Ran Prieur http://ranprieur.com/#9a417fe513f58988c3b5b1e84cfc57397194a79b 2022-08-30T18:20:41Z Ran Prieur http://ranprieur.com/ ranprieur@gmail.com August 30. http://ranprieur.com/#a716823a9f4406b38ea39238ba178b7d5bc799cb 2022-08-30T18:20:41Z August 30. A quick note on language. I don't believe in student loan "forgiveness" -- because borrowing money to go to college is not morally wrong. I believe in student debt cancellation.

This isn't the first time the human brain has got its wires crossed between tokens of exchange, and right and wrong actions. I wonder when Christians started using the metaphor of paying off debt, for forgiveness of sins. Was that invented in the 1500s, or was it there from the beginning?

August 29. http://ranprieur.com/#16756b542f7962be909da593380d1254fc4a0ab7 2022-08-29T17:10:57Z August 29. Some links about technology. How medieval carpenters are rebuilding Notre Dame. There's a project in experimental archaeology where people build stuff "using only the tools and methods available in the Middle Ages". Carpenters trained at this place have the skills to cut beams that "respect the internal form of the tree", which are stronger and last longer than beams from sawmills.

Why No Roman Industrial Revolution? The idea is, an industrial revolution is really unlikely, because early steam engines are going to be too inefficient for anything useful, and without a use, no one is going to make improvements. The exception was England, where they used primitive steam engines to pump water out of coal mines. So the engines got better, and that might have been the end of it, except that England also had a large textile industry, with loads of raw cotton from the colonies, and the only thing missing was simple rotational motion for spinning. That created an incentive to keep making the engines smaller and more efficient, until they could haul their own fuel, and that's when industrialization really took off.

Related: The best books on the Great Divergence. "After a slow start, why did northwest Europe move ahead of the rest of the world in the early modern period and establish an economic dominance whose effects are felt to this day?"

Moving to our own century, The Coming Tsunami of Fakery. AI is getting so good that "we're on the cusp of breakneck velocity content generation that promises unclear but undoubtedly pernicious consequences."

August 26. http://ranprieur.com/#3b0e98d31895bb740af471f3f1049c079aedfdc3 2022-08-26T14:40:46Z August 26. Music for the weekend. Revisiting old stuff, I've found that nostalgia is unreliable. I have a lot of nostalgia for Robbie Dupree's "Steal Away", and when I listen to it now, I get nothing. But I've become obsessed with a song I barely remember, Crystal Gayle's Half The Way. I've been doing a deep dive into 1979, listening to at least a verse of every song that made the Billboard Hot 100, and most of them are lame, but sometimes I'll find a forgotten gem. Nancy Brooks released only this one single, which only got to #66 -- but what a voice! I'm Not Gonna Cry Anymore.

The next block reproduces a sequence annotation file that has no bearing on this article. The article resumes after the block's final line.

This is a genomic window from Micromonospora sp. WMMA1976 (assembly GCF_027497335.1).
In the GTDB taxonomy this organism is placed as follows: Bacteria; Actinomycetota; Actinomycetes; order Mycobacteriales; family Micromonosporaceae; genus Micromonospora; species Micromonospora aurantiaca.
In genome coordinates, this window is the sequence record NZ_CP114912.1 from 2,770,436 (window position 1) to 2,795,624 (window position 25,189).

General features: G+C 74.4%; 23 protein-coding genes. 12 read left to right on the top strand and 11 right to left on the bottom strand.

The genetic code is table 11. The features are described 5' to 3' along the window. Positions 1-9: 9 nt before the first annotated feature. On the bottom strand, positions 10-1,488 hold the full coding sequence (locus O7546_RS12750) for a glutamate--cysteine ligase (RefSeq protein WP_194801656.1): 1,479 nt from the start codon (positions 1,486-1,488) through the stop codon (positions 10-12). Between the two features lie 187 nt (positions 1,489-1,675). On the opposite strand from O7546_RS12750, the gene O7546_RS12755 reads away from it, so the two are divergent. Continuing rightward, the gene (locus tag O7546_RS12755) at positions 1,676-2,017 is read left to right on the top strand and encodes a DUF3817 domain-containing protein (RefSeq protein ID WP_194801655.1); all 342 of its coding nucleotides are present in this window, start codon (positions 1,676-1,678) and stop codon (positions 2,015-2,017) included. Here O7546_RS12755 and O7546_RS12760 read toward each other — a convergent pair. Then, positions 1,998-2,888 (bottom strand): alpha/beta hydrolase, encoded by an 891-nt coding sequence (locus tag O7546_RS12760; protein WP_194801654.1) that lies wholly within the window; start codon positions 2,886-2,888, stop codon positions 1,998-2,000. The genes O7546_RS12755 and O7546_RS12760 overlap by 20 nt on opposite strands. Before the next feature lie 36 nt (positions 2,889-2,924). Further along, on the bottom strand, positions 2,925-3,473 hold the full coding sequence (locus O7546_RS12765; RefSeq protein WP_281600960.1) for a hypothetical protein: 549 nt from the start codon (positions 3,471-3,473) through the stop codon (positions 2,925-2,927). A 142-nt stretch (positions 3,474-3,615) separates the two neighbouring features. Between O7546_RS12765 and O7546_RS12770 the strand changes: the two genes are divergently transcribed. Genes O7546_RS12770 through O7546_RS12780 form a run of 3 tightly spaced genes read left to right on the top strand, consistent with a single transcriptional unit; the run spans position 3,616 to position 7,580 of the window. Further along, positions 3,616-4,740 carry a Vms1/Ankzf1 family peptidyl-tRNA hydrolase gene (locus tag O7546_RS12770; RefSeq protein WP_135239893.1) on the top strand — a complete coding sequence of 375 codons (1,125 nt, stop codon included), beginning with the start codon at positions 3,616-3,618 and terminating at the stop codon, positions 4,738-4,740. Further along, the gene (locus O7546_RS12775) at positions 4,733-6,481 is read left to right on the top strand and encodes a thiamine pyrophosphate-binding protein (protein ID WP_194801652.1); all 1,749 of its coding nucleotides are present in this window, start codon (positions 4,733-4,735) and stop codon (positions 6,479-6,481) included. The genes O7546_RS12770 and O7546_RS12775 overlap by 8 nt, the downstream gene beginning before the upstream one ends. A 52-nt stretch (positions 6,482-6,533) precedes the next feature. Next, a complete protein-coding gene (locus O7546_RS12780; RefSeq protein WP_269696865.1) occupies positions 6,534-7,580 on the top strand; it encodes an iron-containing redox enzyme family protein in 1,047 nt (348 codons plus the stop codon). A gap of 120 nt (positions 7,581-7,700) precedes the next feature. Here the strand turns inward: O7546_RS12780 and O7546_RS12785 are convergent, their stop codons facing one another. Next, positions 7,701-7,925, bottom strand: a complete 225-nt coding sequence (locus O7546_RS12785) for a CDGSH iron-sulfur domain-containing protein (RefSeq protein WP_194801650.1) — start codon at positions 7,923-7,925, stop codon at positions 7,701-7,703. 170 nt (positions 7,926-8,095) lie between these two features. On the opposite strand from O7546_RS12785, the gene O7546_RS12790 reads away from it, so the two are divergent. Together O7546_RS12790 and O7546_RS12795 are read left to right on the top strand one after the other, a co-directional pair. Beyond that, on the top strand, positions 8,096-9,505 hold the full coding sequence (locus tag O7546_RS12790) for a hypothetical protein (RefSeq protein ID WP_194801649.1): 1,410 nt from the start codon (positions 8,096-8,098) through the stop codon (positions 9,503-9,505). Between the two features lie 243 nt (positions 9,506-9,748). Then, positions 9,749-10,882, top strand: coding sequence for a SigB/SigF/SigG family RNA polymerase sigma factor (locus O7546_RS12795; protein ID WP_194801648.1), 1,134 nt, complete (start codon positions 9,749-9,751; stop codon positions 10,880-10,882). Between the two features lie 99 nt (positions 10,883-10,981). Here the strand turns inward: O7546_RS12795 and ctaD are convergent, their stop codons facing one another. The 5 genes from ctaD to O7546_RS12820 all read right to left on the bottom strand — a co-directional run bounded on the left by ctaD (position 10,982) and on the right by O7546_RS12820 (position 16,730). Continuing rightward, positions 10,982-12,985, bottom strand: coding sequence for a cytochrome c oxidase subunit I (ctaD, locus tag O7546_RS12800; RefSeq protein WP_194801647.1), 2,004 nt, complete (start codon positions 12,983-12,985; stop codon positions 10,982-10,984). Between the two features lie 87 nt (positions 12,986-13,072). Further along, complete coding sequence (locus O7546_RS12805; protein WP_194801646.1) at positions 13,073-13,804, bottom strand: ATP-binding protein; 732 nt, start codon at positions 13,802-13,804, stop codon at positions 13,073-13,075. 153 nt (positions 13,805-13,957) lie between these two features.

August 25. http://ranprieur.com/#dd96285e39d472c8217f03d09e266693c369de11 2022-08-25T13:30:25Z August 25. Quiet Quitting and the Death of Office Culture is a rant about a new movement among workers, not to actually quit, but to do only what they're paid to do, and no more.

The Quiet Quitting panic is just another form of victim-blaming and normalized abuse borne of an executive panic attack, and I'd argue it's directly connected to the growth of remote work.

The office was a powerful tool to keep people in line - you were extremely visible at all times, middle managers kept track of everybody, and you were seen as a "hard worker" based on many conditions that didn't relate to work at all.

Related: Remote Startups Will Win the War for Top Talent. "The office has become the enemy of deep, focused work."

You could argue that the Great Resignation is not actually anti-work, but pro-work. It's about the freedom to do useful things, unencumbered by the cruft of management culture.

August 24. http://ranprieur.com/#7ed90406d310777872d4d645142259773b60f969 2022-08-24T12:20:33Z August 24. Three links from Reddit. From r/Psychonaut, Are we all God? I don't want to say this is the religion of the future, because the word "religion" points to a lot of things. But this is absolutely the theology of the future: that the supreme consciousness is not watching you from the sky, but watching from inside you.

From r/AskReddit, What is something people don't consider when thinking about aliens? There's lots of stuff about aliens being more alien than we expect. "Alien sentience might be so different from ours that we wouldn't even recognize them as being thinking beings in the way we understand it."

And from r/Space, a 174 megapixel photo of the moon, stitched from many smaller photos by two amateur astrophotographers. This article has more about how they did it.